If even bad credit finance companies won't give you an auto loan, your credit is probably in pretty bad shape. You’ve still got a few options for securing a ride, but No. 1 on your to-do list should be repairing your credit.
Private family loans are one of the few available loan options for people with extremely poor credit. Of course, you need to find a family member who has the financial resources, believes in your creditworthiness and understands what got you into your black credit hole in the first place. Even if you borrow from family, draw up a written agreement that outlines the terms of the loan, including how you'll pay it back and what, if any interest you’ll pay.
Even though it's theoretically tougher to get a car loan from a traditional bank or credit union when you have bad credit, if you're on good terms with the bank where you have your checking or savings account, it might be willing to work with you. Anticipate being hit with a higher-than-average interest rate and special terms, such as automatic payment deductions from your primary account. You might also qualify for a personal line of credit you can use to purchase a car, but the interest and repayment terms could be cost-prohibitive, so do the math first.
Other ways to improve your chances of getting an auto loan with bad credit include saving up for a hefty down payment or getting someone with good credit to co-sign a loan for you. If you just can't swing it, there’s always saving up enough cash to pay for a reliable used car. Carpool or take public transportation to save cash toward paying down your debt, bringing all of your accounts current and repairing your credit so you can qualify for a traditional auto loan in the future.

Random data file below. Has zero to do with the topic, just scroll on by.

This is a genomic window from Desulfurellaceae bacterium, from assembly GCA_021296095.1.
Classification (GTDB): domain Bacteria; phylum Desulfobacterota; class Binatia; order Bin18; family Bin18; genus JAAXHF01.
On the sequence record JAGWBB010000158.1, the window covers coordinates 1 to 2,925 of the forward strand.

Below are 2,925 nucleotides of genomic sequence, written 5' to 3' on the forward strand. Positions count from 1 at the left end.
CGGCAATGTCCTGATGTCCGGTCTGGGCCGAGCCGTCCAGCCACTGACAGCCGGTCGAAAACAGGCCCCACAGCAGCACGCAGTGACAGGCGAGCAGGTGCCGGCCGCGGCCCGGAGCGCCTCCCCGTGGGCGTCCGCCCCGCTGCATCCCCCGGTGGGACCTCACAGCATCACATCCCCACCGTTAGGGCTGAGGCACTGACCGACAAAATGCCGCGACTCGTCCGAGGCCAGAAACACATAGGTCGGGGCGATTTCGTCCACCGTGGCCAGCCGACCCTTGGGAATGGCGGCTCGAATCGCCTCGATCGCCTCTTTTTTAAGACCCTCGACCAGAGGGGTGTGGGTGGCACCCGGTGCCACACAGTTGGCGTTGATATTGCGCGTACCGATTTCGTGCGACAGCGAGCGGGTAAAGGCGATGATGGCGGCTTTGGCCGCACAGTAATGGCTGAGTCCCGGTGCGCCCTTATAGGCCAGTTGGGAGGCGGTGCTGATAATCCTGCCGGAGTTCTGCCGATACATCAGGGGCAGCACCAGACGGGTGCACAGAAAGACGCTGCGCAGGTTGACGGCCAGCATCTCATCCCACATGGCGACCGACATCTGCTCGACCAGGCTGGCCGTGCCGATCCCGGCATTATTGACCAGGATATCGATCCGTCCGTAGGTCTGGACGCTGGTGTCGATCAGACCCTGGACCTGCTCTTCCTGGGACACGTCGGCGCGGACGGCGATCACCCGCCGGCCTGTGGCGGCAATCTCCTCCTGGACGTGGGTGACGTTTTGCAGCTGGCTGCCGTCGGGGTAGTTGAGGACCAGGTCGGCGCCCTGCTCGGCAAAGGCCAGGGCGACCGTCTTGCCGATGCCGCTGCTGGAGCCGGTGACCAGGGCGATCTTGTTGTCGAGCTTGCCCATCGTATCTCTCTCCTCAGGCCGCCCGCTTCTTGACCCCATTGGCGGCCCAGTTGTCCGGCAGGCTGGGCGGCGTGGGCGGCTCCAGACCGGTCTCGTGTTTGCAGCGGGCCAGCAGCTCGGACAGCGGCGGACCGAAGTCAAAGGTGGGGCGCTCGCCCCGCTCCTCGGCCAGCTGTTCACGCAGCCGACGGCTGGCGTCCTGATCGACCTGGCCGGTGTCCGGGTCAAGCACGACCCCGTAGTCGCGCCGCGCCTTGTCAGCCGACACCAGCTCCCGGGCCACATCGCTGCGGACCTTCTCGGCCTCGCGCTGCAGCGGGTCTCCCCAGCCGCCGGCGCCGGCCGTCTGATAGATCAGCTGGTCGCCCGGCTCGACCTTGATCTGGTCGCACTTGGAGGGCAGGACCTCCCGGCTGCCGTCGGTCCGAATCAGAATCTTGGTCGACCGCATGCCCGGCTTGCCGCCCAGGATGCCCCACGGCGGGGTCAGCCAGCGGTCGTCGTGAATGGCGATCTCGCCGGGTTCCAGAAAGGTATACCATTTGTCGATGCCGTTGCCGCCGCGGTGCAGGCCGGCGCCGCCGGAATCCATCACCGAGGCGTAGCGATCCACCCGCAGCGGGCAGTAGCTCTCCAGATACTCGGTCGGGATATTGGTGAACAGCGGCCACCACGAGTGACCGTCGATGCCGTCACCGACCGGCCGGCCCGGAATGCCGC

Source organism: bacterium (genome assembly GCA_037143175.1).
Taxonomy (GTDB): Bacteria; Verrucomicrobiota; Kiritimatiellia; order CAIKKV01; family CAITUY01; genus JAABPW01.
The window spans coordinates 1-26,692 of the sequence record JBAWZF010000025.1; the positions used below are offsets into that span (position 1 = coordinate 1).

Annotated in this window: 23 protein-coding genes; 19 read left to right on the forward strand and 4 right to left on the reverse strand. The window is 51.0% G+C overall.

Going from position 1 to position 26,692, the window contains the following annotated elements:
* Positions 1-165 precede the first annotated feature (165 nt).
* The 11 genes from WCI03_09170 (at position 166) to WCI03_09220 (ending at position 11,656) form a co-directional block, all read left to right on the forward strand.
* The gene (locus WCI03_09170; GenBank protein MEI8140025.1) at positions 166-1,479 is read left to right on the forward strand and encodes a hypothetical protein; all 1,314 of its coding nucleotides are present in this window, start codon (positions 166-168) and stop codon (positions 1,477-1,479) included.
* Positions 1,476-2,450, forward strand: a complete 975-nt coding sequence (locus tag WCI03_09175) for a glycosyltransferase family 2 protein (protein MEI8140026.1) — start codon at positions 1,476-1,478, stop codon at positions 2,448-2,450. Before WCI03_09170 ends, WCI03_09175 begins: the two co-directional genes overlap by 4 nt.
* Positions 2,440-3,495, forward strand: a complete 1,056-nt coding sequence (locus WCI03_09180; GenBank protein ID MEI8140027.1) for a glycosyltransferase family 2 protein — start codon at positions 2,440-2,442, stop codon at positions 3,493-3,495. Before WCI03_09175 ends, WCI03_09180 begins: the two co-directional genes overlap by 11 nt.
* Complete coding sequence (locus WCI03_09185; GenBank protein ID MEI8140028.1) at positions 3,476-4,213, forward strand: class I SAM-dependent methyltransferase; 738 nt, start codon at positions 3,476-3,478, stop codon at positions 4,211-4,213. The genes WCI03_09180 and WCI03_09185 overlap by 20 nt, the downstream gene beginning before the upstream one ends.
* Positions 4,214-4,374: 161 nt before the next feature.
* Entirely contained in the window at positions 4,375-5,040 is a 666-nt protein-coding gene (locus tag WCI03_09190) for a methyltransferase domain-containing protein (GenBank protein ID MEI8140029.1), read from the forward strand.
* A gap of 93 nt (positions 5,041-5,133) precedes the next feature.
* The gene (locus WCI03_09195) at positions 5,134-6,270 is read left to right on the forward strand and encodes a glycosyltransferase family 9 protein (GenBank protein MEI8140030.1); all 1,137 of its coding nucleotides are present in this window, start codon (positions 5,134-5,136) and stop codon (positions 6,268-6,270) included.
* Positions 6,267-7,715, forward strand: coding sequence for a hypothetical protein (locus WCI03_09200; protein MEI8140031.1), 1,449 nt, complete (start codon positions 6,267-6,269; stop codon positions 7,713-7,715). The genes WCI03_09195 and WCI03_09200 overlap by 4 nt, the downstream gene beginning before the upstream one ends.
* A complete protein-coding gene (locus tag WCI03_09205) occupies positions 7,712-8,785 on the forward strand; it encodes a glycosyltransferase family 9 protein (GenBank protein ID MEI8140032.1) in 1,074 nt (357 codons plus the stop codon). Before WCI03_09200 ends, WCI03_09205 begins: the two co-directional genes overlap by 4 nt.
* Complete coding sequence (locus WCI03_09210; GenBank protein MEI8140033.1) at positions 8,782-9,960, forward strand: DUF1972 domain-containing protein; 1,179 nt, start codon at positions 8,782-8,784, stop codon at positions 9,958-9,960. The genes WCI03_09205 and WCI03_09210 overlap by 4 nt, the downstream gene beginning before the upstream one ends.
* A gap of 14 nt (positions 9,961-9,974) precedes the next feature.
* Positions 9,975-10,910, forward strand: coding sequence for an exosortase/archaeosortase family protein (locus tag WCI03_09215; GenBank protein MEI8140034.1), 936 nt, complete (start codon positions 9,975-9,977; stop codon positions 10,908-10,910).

Bad credit auto finance companies charge exceptionally high interest rates and should be your last choice for getting a car loan. If you exhaust your other options and a car is an absolute necessity, keep talking to different bad credit auto lenders. Go through the Better Business Bureau or your local chamber of commerce for referrals to the most legitimate companies to lessen your chance of getting ripped off.
Lisa McQuerrey has been a business writer since 1987. In 1994, she launched a full-service marketing and communications firm. McQuerrey's work has garnered awards from the U.S. Small Business Administration, the International Association of Business Communicators and the Associated Press. She is also the author of several nonfiction trade publications, and, in 2012, had her first young-adult novel published by Glass Page Books.